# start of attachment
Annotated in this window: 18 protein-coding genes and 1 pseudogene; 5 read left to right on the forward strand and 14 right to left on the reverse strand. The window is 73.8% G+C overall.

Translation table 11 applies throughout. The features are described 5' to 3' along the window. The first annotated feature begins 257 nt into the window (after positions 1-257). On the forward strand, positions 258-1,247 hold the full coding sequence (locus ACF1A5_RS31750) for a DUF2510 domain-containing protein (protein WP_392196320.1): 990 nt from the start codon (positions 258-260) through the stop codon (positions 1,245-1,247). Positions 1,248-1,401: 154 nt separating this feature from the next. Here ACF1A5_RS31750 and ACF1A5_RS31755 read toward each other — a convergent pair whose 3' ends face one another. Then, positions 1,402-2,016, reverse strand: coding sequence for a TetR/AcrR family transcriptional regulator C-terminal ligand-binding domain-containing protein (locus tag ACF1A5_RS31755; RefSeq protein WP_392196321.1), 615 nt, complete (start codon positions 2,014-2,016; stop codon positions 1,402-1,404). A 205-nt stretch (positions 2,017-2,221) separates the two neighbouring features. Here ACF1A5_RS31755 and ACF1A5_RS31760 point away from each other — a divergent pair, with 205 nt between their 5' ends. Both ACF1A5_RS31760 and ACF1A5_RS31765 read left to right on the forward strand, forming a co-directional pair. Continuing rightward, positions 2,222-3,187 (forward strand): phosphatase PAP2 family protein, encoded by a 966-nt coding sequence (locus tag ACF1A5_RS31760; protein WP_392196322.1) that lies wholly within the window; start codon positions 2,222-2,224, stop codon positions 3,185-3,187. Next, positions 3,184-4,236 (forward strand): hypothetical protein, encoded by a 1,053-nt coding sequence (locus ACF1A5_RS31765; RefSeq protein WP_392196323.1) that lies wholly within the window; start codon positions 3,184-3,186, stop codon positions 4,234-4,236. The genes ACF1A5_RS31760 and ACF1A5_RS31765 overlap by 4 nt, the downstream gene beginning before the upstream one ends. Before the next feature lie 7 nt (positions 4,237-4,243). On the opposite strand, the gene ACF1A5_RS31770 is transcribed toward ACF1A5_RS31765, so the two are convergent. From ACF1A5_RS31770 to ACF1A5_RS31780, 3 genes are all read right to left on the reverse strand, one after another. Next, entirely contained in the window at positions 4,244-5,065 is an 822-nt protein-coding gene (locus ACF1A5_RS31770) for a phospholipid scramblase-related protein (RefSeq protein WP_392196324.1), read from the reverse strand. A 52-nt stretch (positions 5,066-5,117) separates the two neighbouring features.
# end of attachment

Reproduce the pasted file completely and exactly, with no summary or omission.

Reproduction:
Annotated in this window: 18 protein-coding genes and 1 pseudogene; 5 read left to right on the forward strand and 14 right to left on the reverse strand. The window is 73.8% G+C overall.

Translation table 11 applies throughout. The features are described 5' to 3' along the window. The first annotated feature begins 257 nt into the window (after positions 1-257). On the forward strand, positions 258-1,247 hold the full coding sequence (locus ACF1A5_RS31750) for a DUF2510 domain-containing protein (protein WP_392196320.1): 990 nt from the start codon (positions 258-260) through the stop codon (positions 1,245-1,247). Positions 1,248-1,401: 154 nt separating this feature from the next. Here ACF1A5_RS31750 and ACF1A5_RS31755 read toward each other — a convergent pair whose 3' ends face one another. Then, positions 1,402-2,016, reverse strand: coding sequence for a TetR/AcrR family transcriptional regulator C-terminal ligand-binding domain-containing protein (locus tag ACF1A5_RS31755; RefSeq protein WP_392196321.1), 615 nt, complete (start codon positions 2,014-2,016; stop codon positions 1,402-1,404). A 205-nt stretch (positions 2,017-2,221) separates the two neighbouring features. Here ACF1A5_RS31755 and ACF1A5_RS31760 point away from each other — a divergent pair, with 205 nt between their 5' ends. Both ACF1A5_RS31760 and ACF1A5_RS31765 read left to right on the forward strand, forming a co-directional pair. Continuing rightward, positions 2,222-3,187 (forward strand): phosphatase PAP2 family protein, encoded by a 966-nt coding sequence (locus tag ACF1A5_RS31760; protein WP_392196322.1) that lies wholly within the window; start codon positions 2,222-2,224, stop codon positions 3,185-3,187. Next, positions 3,184-4,236 (forward strand): hypothetical protein, encoded by a 1,053-nt coding sequence (locus ACF1A5_RS31765; RefSeq protein WP_392196323.1) that lies wholly within the window; start codon positions 3,184-3,186, stop codon positions 4,234-4,236. The genes ACF1A5_RS31760 and ACF1A5_RS31765 overlap by 4 nt, the downstream gene beginning before the upstream one ends. Before the next feature lie 7 nt (positions 4,237-4,243). On the opposite strand, the gene ACF1A5_RS31770 is transcribed toward ACF1A5_RS31765, so the two are convergent. From ACF1A5_RS31770 to ACF1A5_RS31780, 3 genes are all read right to left on the reverse strand, one after another. Next, entirely contained in the window at positions 4,244-5,065 is an 822-nt protein-coding gene (locus ACF1A5_RS31770) for a phospholipid scramblase-related protein (RefSeq protein WP_392196324.1), read from the reverse strand. A 52-nt stretch (positions 5,066-5,117) separates the two neighbouring features.